This post originally appeared as an op-ed in the Courier Journal on December 15, 2021
By Cynthia Schepers.
My name is Cynthia Schepers and I am one of the “young adults” who helped lead the research on young adult access to behavioral health supports alongside the Coalition Supporting Young Adults, or CSYA for short. As a former foster youth, I found it very impactful that I could use my experience to drive change. A lot of people had concerns on whether this process could even be youth-led, because of the possibilities of triggers that come with these topics. In response, I would like to state that it is not our job to avoid being triggered, but instead, it is our duty to find a way to participate in some form of healing so that we can deal with triggers as they happen. The youth who become leaders know what we are signing up for, and we do it anyway because it is important to us that we find a way to make the youth who are like us better equipped with mental health resources.
First, for our research, we had to find out what questions were most critical to ask the youth, and the questions had to be detailed because youth do not always know what their needs are, or what realistic service they could ask for. We tackled big topics in mental health such as what resources the youth felt were currently available to them, and any resources they felt were not available but needed to be. We also opened the floor and made some time to talk about suicide prevention services, both currently available and lacking within the system. We talked about if services are available, what stops a young person from utilizing those resources and we heard multiple answers including location, stigma education, etc.
One of the biggest themes that we discussed multiple times was the education of the support and services, that is one of the biggest reasons youth are not utilizing services is simply because they haven’t heard about them. It was not a shock to hear this information, education of support is something I have always been passionate about, but now I have the research to back up that need. Even just us participating in this research gave us the opportunity to educate young adults about resources, because when we would ask about what services the youth felt like they needed, sometimes it would be something that is already in existence, and at that point, we are able to let them know. Education of resources is a no-brainer, we need to share this information with as many youths as possible because it could have an outstanding ripple effect if the youth go on to educate their friends and peers.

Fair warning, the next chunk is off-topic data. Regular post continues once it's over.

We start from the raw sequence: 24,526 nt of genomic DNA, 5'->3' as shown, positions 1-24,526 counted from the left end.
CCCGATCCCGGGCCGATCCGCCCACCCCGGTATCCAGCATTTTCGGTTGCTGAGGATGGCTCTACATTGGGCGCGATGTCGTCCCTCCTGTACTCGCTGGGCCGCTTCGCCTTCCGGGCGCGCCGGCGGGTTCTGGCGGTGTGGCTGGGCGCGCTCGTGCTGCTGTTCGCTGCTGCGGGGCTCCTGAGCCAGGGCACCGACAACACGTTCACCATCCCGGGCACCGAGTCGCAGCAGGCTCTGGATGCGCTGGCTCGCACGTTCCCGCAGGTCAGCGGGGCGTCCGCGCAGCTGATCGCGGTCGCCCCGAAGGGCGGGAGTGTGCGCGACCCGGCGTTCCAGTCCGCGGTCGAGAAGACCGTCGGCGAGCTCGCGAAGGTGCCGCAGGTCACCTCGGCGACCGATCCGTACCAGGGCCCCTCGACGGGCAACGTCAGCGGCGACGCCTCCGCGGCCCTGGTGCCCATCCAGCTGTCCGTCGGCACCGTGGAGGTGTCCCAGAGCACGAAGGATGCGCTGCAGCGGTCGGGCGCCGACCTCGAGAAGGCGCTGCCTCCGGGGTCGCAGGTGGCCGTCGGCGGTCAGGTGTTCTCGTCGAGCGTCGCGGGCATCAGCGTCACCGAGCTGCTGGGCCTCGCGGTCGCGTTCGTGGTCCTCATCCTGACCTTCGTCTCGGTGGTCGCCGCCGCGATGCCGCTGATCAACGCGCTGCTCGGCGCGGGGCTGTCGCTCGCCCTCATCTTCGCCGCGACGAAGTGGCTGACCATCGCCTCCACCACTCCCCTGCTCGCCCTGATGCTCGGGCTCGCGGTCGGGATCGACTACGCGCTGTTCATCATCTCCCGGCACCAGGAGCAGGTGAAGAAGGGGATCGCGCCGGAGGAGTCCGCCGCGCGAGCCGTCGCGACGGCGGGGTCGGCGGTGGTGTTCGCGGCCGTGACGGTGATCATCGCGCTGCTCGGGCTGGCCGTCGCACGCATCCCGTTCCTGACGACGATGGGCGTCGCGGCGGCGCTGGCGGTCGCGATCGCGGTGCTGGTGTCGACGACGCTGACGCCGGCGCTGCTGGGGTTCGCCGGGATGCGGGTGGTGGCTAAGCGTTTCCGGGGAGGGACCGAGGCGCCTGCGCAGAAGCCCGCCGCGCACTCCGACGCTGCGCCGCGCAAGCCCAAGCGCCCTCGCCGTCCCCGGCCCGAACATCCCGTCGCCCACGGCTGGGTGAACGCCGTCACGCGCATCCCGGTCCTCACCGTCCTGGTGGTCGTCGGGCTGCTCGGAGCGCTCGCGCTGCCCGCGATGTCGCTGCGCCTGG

Giving youth a voice is the only way to fix this system, they are the ones who experience the hardships we are trying to fix so they are the ones who should tell us what they need which is why I appreciate the trauma-informed methods we establish to maintain emotional safety. I am hopeful this information we collected can make a large amount of change, it is just crucial that we all advocate for, and educate the young adults in our lives. The youth voice has presented us with themes we discussed include the stigma against utilizing mental health resources, lack of trust for the services provided, location of services and lack of personal awareness of issues present. Some recommendations we discussed to tackle these barriers include, but are not limited to, emotional literacy training, self-advocacy skills training, peer-to-peer support networks and equity in resource availability. Now that we have the research that says what we need, we have to find ways to practically implement them, and we need all the help we can get.
It was truly an honor being able to work on this project because as the report states, the youth long for peer support. Having trauma-informed peer support running the focus group helped youth to be more open because even if we never had contact until this point, there is a trust that comes with someone sharing similar negative experiences. One thing I always love to say is that the reason I love being a peer support and advocate is that it gives my story purpose. I have experienced a lot of hardships, but I use them to change the narrative by sharing my story and making lots of changes within the system. I am not a helpless victim of the system, I am a fearless leader with a passion for helping young people lead better lives, and being a part of this project was a huge piece of that.
Cynthia Schepers is a member of the Home of The Innocents Youth Action Board (YAB) and was one of the 4 principal youth leads for CSYA’s Youth Mental Health Research Project.